Tuesday, 24 March 2015

Q & A with Cheryl Robson

Amongst many other achievements, writer, editor, arts entrepreneur, and charity activist Cheryl Robson founded Aurora Metro Books, which has offices in London, Sydney, and Singapore, where she is now based. Aurora Metro is strong in non-fiction titles relating to the arts, in biography, and in fiction for young adults.  It also has an exciting adult fiction list, including debut novels from many new voices; it is particularly keen to champion previously unpublished women writers. The company is committed to bringing non-English-language writers to an English readership in good, accessible translations. Authors from over 20 countries are represented in its lists, and many of its translated titles are available in English for the first time.
I asked Cheryl about her life and about Aurora Metro, and its big ambitions.

What brought you to Singapore, and how long have you been here? 
I’ve been coming to Singapore for four years due to my husband Steve’s job, establishing a Change Management Company here which operates in financial services.  I’ve also spent quite a lot of time visiting other countries in South-East Asia, and in Australia, where I was born. As a publisher based in London, I decided to use my time here to meet and develop relationships with writers in the region. I’ve taken part in writers’ festivals and conferences, as well as talks, and I've even organised a few book launches here.

Now you are here, how does it work with Aurora Metro? 
I’m in daily contact with my publishing office in London usually about marketing, production, finance or staff. As an editor, it’s easy to work on projects by email and with Skype you can call into the office for regular chats. I go back to Europe every other month to catch up and attend events such as London Book Fair or Frankfurt Book Fair.

I’ve just sent a new book to print in the UK called Liberty Bazaar which is an historical novel about Liverpool’s role in the American Civil War. It’s due out in May by a debut author called David Chadwick and we have a PR person promoting it in UK in the summer and a PR person in USA promoting it in the autumn.

I have also printed some of our books and catalogues in Singapore, but found the cost of shipping copies back to UK or US prohibitive.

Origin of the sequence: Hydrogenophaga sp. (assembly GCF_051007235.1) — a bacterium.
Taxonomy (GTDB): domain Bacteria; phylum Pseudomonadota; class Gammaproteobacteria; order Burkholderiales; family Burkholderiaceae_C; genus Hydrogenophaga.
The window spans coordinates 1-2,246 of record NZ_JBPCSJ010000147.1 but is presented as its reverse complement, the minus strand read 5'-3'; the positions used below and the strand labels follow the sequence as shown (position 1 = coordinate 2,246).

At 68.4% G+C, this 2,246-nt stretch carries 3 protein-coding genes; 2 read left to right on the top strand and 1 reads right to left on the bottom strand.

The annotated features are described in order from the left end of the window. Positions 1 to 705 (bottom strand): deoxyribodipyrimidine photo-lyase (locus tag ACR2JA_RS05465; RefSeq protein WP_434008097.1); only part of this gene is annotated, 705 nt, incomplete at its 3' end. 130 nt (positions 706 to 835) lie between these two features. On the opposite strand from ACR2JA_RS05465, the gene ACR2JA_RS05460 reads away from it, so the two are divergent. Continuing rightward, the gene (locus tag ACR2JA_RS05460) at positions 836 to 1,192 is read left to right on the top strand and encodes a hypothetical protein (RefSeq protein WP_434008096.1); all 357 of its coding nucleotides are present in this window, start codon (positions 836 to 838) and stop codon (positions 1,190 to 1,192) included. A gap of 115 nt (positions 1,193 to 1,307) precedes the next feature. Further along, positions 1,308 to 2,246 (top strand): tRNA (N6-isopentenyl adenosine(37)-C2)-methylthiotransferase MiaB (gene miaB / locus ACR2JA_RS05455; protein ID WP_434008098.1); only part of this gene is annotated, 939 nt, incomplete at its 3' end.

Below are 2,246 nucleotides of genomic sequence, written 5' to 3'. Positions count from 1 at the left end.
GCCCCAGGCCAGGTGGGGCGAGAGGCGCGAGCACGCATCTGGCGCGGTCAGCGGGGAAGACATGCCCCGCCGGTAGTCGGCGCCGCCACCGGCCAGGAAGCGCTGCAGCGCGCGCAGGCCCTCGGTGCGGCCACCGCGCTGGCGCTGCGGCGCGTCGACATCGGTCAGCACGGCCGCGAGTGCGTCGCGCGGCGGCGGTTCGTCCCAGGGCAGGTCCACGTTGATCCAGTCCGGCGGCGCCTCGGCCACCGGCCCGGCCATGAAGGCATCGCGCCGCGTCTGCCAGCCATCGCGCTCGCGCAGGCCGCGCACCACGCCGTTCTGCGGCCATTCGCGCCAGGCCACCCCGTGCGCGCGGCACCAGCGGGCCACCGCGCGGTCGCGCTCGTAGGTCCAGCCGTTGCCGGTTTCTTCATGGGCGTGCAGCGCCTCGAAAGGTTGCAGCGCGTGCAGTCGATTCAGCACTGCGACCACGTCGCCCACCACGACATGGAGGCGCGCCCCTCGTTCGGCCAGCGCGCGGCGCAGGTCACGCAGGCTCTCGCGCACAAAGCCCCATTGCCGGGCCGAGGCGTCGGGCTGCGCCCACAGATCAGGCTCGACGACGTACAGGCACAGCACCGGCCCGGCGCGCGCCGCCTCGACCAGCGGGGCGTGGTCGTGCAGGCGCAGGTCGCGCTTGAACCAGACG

One consequence of being in the region is that I’ve met some of the festival programmers from other countries. One of our authors, a Canadian, Avi Sirlin, has recently been invited to take part in the Ubud Writers’ Festival due to my meeting with Janet de Neefe, the organiser. His novel, The Evoluntionist, concerns Alfred Russel Wallace, the little-known Victorian naturalist who co-discovered the theory of evolution with Darwin, and who spent many years collecting specimens in Malaysia and Indonesia.

What do you think of English-language publishing in Singapore? 
There are many good writers in English. Some of the work is very local and aimed at Singaporeans.  Singlish? Yes, it helps to create authenticity especially if you are writing for a Singaporean audience. But don’t over use it if you want a wider readership.

For others whose work might appeal to audiences beyond the local region, it’s a shame that their work isn’t generally available abroad. Some of them would also benefit from travel to up their game by meeting with foreign writers, academics and critics and becoming part of the global writing community. I congratulate PP Wong on her book The Life of a Banana which has been longlisted for the Bailey’s Women’s Prize and I hope this generates more interest in writers from South East Asia. (See here for more on PP Wong.)

I’m told that TV in the region suffers from a lack of good content and I’d like to see some kind of initiative for publishers or authors to meet with programme-makers to pitch stories as this could lead to useful creative collaborations.

I’d like to see more translation work happening between languages so that I could appreciate work which was written in Malay, Bahasa or Mandarin, for example. A translation programme of some kind with funding attached to translate the best work each year into at least one other language would be useful - although English and Mandarin clearly have the biggest markets and would be the most viable.

Leaving issues of free speech and censorship aside, what do you think the publishing industry in Asia needs if it is to grow, whether it is offering books in English, or in local languages? 
It seems that authors are published too early in many cases without enough editorial work being done to improve the manuscript for publication. This doesn’t really help an author in the long-term as it lowers the bar for what is acceptable to publish and doesn’t present the work in the best way.  Some authors here are more aware of the need for marketing than others - some seem to think it’s unnecessary. I stood in line after a talk at last year’s Singapore Writers Festival but the author failed to turn up at the signing for his own books, although there was a queue of people waiting to meet him.

Some local publishers are very helpful such as Amir Mohammed at Buku Fixi in Kuala Lumpur. But in some cases local publishers fail to follow up.  Also, they often don’t have samples of the text in English, so even if you’re interested, there’s no way of assessing the text without incurring costs. If you are looking for new material and you regularly receive samples in English of books from countries where this is standard, then you’re more likely to consider those, which puts Asian books at a disadvantage.

Asia is a region where the freedom to say what you like, about anything you like, is rarely granted.  Do you think that being forced to work within local guidelines is a creative constraint on writers, or just a constraint?